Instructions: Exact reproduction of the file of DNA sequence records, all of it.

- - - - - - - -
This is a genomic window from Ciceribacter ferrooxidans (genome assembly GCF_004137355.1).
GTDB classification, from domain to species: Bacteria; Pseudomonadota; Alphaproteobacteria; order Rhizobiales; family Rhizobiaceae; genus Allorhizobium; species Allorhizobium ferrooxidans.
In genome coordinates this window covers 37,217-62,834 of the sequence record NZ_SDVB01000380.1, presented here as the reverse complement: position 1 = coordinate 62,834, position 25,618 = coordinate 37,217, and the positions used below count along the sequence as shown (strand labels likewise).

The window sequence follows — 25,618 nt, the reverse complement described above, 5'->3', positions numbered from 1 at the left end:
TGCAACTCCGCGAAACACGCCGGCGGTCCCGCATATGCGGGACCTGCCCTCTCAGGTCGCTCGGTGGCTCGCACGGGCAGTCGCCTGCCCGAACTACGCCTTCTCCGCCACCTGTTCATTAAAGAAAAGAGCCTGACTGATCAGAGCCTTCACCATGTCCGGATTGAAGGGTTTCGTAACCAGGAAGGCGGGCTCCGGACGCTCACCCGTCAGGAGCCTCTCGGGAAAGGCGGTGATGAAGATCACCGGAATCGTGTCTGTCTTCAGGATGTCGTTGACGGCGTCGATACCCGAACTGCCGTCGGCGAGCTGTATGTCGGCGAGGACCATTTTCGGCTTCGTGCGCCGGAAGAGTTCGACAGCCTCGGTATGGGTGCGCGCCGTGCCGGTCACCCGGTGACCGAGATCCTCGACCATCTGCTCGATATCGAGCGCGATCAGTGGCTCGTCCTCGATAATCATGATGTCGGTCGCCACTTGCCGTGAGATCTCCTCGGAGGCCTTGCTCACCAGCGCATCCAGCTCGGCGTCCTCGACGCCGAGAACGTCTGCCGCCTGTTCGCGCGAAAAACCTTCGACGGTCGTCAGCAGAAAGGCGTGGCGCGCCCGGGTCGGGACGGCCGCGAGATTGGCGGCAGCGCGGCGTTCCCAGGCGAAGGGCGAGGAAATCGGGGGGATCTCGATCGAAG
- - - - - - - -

This is a genomic window from Ciceribacter ferrooxidans (genome assembly GCF_004137355.1).
GTDB classification, from domain to species: Bacteria; Pseudomonadota; Alphaproteobacteria; order Rhizobiales; family Rhizobiaceae; genus Allorhizobium; species Allorhizobium ferrooxidans.
In genome coordinates this window covers 37,217-62,834 of the sequence record NZ_SDVB01000380.1, presented here as the reverse complement: position 1 = coordinate 62,834, position 25,618 = coordinate 37,217, and the positions used below count along the sequence as shown (strand labels likewise).

The window sequence follows — 25,618 nt, the reverse complement described above, 5'->3', positions numbered from 1 at the left end:
TGCAACTCCGCGAAACACGCCGGCGGTCCCGCATATGCGGGACCTGCCCTCTCAGGTCGCTCGGTGGCTCGCACGGGCAGTCGCCTGCCCGAACTACGCCTTCTCCGCCACCTGTTCATTAAAGAAAAGAGCCTGACTGATCAGAGCCTTCACCATGTCCGGATTGAAGGGTTTCGTAACCAGGAAGGCGGGCTCCGGACGCTCACCCGTCAGGAGCCTCTCGGGAAAGGCGGTGATGAAGATCACCGGAATCGTGTCTGTCTTCAGGATGTCGTTGACGGCGTCGATACCCGAACTGCCGTCGGCGAGCTGTATGTCGGCGAGGACCATTTTCGGCTTCGTGCGCCGGAAGAGTTCGACAGCCTCGGTATGGGTGCGCGCCGTGCCGGTCACCCGGTGACCGAGATCCTCGACCATCTGCTCGATATCGAGCGCGATCAGTGGCTCGTCCTCGATAATCATGATGTCGGTCGCCACTTGCCGTGAGATCTCCTCGGAGGCCTTGCTCACCAGCGCATCCAGCTCGGCGTCCTCGACGCCGAGAACGTCTGCCGCCTGTTCGCGCGAAAAACCTTCGACGGTCGTCAGCAGAAAGGCGTGGCGCGCCCGGGTCGGGACGGCCGCGAGATTGGCGGCAGCGCGGCGTTCCCAGGCGAAGGGCGAGGAAATCGGGGGGATCTCGATCGAAG